Updates from February, 2009 Toggle Comment Threads | Keyboard Shortcuts

  • Subinkrishna Gopi 2:34 pm on February 5, 2009 Permalink |
    Tags: shortcode, syntax,   

    A small WordPress stuff – Syntax highlighting using Shortcode 

    Whenever I tried to post something which contains some Java/Javascript/XML code snippet, I always find it difficult to add the source code with syntax highlighted. I used to put them in <pre> and set the color using <span> . And that was horrible.

    But we have a better option of using shortcodes. Just put some special tags on either side of your code block, specify the language and we are done! This is pretty cool! Wow!

    Your code goes here

    Read more about it:
    http://codex.wordpress.org/Shortcode_API
    http://faq.wordpress.com/2008/06/18/what-are-the-wordpress-shortcodes/
    http://support.wordpress.com/code/

     
  • Subinkrishna Gopi 6:30 pm on September 13, 2007 Permalink |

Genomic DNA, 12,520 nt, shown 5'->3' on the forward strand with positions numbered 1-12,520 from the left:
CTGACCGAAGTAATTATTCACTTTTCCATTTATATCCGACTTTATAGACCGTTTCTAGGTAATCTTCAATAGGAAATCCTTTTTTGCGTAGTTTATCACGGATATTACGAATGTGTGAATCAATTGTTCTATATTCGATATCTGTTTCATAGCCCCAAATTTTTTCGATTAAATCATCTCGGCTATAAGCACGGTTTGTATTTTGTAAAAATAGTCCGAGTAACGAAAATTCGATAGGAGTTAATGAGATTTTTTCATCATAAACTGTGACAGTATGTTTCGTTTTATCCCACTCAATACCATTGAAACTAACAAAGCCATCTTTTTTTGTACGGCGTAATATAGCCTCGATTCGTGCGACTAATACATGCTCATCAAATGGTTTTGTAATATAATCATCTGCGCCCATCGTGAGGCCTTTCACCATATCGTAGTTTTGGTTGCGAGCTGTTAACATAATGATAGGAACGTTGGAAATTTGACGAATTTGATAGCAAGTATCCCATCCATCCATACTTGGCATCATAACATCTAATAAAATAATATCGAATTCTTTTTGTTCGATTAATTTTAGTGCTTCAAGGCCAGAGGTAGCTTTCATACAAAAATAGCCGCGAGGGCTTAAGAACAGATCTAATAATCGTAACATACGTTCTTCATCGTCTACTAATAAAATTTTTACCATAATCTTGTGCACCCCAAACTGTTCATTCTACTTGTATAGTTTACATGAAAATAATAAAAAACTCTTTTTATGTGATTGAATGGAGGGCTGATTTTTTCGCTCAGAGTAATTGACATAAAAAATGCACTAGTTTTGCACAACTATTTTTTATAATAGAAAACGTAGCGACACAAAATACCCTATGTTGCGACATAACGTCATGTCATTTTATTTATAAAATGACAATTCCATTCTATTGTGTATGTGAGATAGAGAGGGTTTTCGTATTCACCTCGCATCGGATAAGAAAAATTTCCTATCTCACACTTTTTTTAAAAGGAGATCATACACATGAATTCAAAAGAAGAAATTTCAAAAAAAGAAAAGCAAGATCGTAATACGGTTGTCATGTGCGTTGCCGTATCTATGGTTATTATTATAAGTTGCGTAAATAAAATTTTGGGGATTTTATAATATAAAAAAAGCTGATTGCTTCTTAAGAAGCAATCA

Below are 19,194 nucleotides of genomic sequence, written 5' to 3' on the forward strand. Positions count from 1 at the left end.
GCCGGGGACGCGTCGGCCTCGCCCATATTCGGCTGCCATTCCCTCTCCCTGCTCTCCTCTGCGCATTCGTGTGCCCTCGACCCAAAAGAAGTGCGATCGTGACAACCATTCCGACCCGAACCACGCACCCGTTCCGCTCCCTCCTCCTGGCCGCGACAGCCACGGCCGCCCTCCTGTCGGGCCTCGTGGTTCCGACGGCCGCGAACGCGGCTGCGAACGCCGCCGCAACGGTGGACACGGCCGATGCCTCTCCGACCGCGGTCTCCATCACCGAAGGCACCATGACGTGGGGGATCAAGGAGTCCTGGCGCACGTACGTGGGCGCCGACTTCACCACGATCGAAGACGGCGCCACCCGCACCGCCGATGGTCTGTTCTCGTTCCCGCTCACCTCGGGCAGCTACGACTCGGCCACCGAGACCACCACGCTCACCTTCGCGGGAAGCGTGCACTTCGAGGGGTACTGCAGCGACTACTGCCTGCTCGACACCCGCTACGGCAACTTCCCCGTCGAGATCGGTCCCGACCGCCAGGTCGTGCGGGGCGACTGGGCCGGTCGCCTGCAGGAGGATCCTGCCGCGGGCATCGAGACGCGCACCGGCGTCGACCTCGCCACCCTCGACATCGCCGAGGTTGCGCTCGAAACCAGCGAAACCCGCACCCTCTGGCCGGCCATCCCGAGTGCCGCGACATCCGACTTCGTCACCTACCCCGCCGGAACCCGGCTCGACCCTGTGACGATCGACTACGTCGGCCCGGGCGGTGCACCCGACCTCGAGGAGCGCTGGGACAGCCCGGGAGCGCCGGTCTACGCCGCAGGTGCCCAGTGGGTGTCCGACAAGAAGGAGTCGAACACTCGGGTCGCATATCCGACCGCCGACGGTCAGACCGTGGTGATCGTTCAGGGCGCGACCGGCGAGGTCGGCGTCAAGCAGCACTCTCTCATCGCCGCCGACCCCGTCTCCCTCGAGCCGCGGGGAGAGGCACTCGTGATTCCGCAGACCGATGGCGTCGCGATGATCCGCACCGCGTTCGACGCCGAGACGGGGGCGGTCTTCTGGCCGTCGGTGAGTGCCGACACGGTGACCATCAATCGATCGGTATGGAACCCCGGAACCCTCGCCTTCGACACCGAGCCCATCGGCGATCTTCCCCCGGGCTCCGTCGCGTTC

Different ways to create objects in Java 

    This is a trivia. Yeah, it’s a bit tricky question and people often get confused. I had searched a lot to get all my doubts cleared.

    There are four different ways (I really don’t know is there a fifth way to do this) to create objects in java:

    1. Using new keyword
    This is the most common way to create an object in java. I read somewhere that almost 99% of objects are created in this way.

    MyObject object = new MyObject();

    2. Using Class.forName()
    If we know the name of the class & if it has a public default constructor we can create an object in this way.

    MyObject object = (MyObject) Class.forName("subin.rnd.MyObject").newInstance();

     3. Using clone()
    The clone() can be used to create a copy of an existing object.

    MyObject anotherObject = new MyObject(); 
    MyObject object = anotherObject.clone();